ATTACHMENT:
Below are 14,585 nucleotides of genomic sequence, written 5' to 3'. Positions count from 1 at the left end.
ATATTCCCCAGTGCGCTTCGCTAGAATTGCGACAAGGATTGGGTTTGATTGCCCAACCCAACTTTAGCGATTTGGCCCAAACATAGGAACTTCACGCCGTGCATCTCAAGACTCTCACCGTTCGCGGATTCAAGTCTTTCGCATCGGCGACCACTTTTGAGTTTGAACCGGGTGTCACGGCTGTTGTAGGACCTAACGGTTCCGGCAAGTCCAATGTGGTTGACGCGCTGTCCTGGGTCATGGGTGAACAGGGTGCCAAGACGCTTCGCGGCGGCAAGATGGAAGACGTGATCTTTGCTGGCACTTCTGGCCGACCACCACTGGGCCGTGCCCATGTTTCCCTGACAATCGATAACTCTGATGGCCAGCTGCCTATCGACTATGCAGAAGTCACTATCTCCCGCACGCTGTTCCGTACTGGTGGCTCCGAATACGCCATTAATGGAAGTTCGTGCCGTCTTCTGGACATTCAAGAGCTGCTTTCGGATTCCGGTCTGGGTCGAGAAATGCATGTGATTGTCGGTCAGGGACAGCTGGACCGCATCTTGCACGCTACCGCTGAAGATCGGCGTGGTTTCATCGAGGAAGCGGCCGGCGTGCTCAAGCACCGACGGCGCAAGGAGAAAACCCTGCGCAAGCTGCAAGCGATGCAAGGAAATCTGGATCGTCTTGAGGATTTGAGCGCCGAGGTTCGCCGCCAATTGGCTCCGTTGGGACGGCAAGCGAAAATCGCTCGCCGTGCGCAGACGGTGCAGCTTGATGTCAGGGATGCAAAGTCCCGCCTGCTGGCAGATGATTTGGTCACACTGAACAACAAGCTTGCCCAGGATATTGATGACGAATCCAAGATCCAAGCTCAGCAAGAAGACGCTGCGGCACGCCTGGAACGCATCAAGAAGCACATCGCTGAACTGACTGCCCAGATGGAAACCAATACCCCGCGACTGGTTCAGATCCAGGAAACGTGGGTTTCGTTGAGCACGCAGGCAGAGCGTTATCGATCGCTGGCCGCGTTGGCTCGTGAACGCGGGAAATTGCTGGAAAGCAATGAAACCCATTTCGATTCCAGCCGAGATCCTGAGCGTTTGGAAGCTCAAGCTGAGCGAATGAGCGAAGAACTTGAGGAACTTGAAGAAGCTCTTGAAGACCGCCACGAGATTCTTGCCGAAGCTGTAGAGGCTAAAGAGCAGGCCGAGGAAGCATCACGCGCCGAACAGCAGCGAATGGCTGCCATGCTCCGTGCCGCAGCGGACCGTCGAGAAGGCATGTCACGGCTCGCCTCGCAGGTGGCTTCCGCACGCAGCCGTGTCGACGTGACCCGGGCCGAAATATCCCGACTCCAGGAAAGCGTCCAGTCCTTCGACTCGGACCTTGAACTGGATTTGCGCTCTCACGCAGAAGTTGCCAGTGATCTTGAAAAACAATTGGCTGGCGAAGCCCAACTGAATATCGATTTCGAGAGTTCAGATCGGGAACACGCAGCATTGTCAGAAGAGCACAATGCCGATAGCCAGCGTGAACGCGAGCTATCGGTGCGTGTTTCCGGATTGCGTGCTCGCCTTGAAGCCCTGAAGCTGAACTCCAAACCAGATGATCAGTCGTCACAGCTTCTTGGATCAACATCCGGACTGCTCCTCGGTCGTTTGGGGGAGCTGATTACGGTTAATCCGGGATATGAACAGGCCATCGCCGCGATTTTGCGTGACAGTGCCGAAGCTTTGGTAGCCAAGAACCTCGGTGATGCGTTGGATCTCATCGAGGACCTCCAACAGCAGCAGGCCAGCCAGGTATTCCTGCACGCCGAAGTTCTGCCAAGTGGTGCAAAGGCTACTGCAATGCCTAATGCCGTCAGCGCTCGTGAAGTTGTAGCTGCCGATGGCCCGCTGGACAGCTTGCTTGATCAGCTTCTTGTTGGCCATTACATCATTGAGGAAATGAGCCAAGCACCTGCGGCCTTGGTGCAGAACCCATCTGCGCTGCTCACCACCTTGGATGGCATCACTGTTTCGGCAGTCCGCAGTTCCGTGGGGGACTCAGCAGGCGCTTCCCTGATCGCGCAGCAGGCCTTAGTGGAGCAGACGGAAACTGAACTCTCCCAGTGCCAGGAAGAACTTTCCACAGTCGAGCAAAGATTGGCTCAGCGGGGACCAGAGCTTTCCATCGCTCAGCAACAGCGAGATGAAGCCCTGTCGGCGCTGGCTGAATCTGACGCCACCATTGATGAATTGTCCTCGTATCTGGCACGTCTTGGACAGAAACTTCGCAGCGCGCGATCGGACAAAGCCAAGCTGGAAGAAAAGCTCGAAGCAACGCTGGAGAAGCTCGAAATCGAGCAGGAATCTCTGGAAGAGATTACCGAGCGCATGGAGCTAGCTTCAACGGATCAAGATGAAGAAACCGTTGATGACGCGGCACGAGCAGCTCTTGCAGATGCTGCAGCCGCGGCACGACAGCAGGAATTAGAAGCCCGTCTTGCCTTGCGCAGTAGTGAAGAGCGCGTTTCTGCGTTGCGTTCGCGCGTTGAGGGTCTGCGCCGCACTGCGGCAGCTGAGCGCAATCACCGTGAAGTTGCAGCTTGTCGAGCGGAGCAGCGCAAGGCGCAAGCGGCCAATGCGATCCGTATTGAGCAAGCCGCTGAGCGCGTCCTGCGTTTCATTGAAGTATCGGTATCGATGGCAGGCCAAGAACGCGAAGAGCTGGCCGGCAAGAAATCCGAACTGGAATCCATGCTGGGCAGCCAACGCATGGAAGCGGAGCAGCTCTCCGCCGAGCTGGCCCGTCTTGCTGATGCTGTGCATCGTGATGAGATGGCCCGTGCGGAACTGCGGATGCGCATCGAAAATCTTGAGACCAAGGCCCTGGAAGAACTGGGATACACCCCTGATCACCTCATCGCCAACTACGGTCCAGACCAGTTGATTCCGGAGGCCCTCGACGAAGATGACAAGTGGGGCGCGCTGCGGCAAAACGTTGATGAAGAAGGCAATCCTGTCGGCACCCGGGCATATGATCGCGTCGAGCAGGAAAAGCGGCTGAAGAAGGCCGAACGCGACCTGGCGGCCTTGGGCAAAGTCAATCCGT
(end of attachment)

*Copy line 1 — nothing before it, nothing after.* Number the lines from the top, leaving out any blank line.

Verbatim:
Below are 14,585 nucleotides of genomic sequence, written 5' to 3'. Positions count from 1 at the left end.